You can count on a movie about real life

Luke Thompson

Kenneth Lonergan’s 2000 film “You Can Count on Me” was adored by critics. Maybe this isn’t too surprising, since Lonergan himself seems to think much like a critic. Just like those Siskel & Ebert types, he heartily objects to what he sees as the average movie’s emotional insincerity and pandering to the lowest common denominator. He tries very hard with “You Can Count on Me” to make the movie that every other movie is scared to be: a movie that keeps it real.

By and large he’s quite successful.

The film starts out with the death of two young children’s parents in a car accident. We see the young boy and girl at the funeral crying at the incomprehensible loss, and we wonder how they will cope with the tragedy.

Flash forward 25 years and we see the answers. Sammy (Laura Linney) has attempted to recreate the meaning and structure in her life that she lost with the death of her parents. She is religious, has a good job at the small-town bank, and has a child, Rudy, whom she cares for diligently. Things haven’t gone altogether smoothly for her, as Rudy Sr. is out of the picture and apparently a bit of a jerk. But, generally she has a solid, if somewhat confining, life.

Sammy’s brother Terry (Mark Ruffalo) has taken the opposite path after the tragedy. For him the accident was evidence that life is basically chaotic and has no purpose besides what people randomly give it. He got in trouble as a kid and drifted for years afterward doing odd jobs all over the country.

Now he has come back home to his sister after serving a few months in jail and getting a girl pregnant. He loves his sister and he hates to be a mooch, but the inescapable fact is he needs money.

Things are getting tedious in Sammy’s life before Terry returns. Her new boss, Brian (Matthew Broderick), is maddeningly petty and rigid. For instance, he instates a policy of turning in employee time sheets every day instead of every week. Sammy asks him if he really wants to create all that extra paperwork. He replies, “I like paperwork.”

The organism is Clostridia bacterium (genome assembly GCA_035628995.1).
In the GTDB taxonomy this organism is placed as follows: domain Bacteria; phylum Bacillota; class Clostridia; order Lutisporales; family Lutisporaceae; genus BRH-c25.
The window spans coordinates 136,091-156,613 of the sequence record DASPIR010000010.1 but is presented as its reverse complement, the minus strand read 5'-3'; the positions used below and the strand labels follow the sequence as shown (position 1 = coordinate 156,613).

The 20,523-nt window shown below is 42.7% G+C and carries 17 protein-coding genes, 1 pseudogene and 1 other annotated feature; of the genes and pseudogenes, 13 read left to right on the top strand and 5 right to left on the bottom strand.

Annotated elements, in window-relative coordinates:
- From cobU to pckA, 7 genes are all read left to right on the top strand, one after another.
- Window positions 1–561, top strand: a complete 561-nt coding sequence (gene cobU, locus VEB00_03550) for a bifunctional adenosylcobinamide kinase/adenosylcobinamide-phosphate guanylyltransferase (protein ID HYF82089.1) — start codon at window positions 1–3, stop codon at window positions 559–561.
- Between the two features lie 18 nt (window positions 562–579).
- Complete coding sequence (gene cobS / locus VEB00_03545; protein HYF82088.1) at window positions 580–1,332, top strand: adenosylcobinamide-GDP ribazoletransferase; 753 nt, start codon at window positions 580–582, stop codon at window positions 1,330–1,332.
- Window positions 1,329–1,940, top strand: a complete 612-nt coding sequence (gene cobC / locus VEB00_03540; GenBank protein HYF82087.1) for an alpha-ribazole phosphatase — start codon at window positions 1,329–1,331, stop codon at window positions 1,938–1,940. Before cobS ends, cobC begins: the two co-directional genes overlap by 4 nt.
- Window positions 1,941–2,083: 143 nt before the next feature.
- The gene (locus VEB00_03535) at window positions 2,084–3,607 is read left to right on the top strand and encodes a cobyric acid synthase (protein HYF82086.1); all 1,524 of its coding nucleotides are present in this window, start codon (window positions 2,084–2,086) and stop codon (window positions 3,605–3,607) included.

Romantically, she finds herself back with an old boyfriend, but a bit bored with it. For Sammy, Terry’s arrival is like a holiday.

The scene of Terry and Sammy’s reunion over dinner is emblematic of the way in which “You Can Count on Me” works so effectively.

Sammy is beaming with delight at seeing her brother and has gone so far as to dress up for the occasion, but Terry is squirming with guilt, knowing he is about to disappoint her by admitting that all he really needs is a little loan and then, after being away with minimal contact for over a year, he’ll be off again.

The scene works because the two are both sympathetic in their own ways, but the fact that they’re basically good, kind, thoughtful people doesn’t prevent tough issues from coming between them.

Lonergan is ultimately intent on fleshing out all of his characters, even the anal boss, and as a result he produces a story not about good versus evil, but about people versus life.

Of course, keeping things genuine doesn’t necessarily translate to keeping things interesting, and I can understand why people tend to avoid understated little character portraits like “You Can Count on Me.”

Sure, it’s sincere and realistic, but real life doesn’t cater to our needs, it doesn’t try to make us happy; shoot, sometimes it isn’t even all that nice. Why should anyone pay good money to see a movie that doesn’t do any better?

Now, I don’t want to give the impression that this is a boring movie, because it’s not. It’s funny and dramatic and quite beautiful. But, I think it makes sense for people to be confused about why they should bother to go see movies whose greatest asset is truth.

I think that the reason is the same as the reason that Rudy ends up loving Terry so much. Despite the fact that he’s an 8- year-old, Terry talks to him with an honesty and frankness that few adults achieve talking to each other. He treats him like he’s smart and like he can handle life the way it is.

Maybe that’s not what people are looking for all the time, but every once in a while it’s nice to know that some movies out there do the same.

Luke Thompson is a senior in English from Fort Dodge.